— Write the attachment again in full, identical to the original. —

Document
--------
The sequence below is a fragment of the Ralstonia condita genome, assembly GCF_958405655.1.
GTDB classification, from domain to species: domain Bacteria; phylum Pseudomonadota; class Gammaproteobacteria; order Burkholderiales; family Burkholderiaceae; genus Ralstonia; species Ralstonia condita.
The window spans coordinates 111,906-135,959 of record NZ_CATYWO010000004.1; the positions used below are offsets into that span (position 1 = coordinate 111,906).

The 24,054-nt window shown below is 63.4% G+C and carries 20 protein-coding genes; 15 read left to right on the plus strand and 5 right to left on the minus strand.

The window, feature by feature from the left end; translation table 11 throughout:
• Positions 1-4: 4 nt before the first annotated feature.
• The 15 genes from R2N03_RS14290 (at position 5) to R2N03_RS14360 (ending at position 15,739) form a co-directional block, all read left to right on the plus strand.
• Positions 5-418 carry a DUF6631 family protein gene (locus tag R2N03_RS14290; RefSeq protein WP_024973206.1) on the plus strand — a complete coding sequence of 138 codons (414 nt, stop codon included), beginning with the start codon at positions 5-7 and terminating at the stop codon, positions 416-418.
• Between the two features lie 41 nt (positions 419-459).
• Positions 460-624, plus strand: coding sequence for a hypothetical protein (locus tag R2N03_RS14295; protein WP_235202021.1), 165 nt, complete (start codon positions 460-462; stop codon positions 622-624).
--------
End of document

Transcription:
The sequence below is a fragment of the Ralstonia condita genome, assembly GCF_958405655.1.
GTDB classification, from domain to species: domain Bacteria; phylum Pseudomonadota; class Gammaproteobacteria; order Burkholderiales; family Burkholderiaceae; genus Ralstonia; species Ralstonia condita.
The window spans coordinates 111,906-135,959 of record NZ_CATYWO010000004.1; the positions used below are offsets into that span (position 1 = coordinate 111,906).

The 24,054-nt window shown below is 63.4% G+C and carries 20 protein-coding genes; 15 read left to right on the plus strand and 5 right to left on the minus strand.

The window, feature by feature from the left end; translation table 11 throughout:
• Positions 1-4: 4 nt before the first annotated feature.
• The 15 genes from R2N03_RS14290 (at position 5) to R2N03_RS14360 (ending at position 15,739) form a co-directional block, all read left to right on the plus strand.
• Positions 5-418 carry a DUF6631 family protein gene (locus tag R2N03_RS14290; RefSeq protein WP_024973206.1) on the plus strand — a complete coding sequence of 138 codons (414 nt, stop codon included), beginning with the start codon at positions 5-7 and terminating at the stop codon, positions 416-418.
• Between the two features lie 41 nt (positions 419-459).
• Positions 460-624, plus strand: coding sequence for a hypothetical protein (locus tag R2N03_RS14295; protein WP_235202021.1), 165 nt, complete (start codon positions 460-462; stop codon positions 622-624).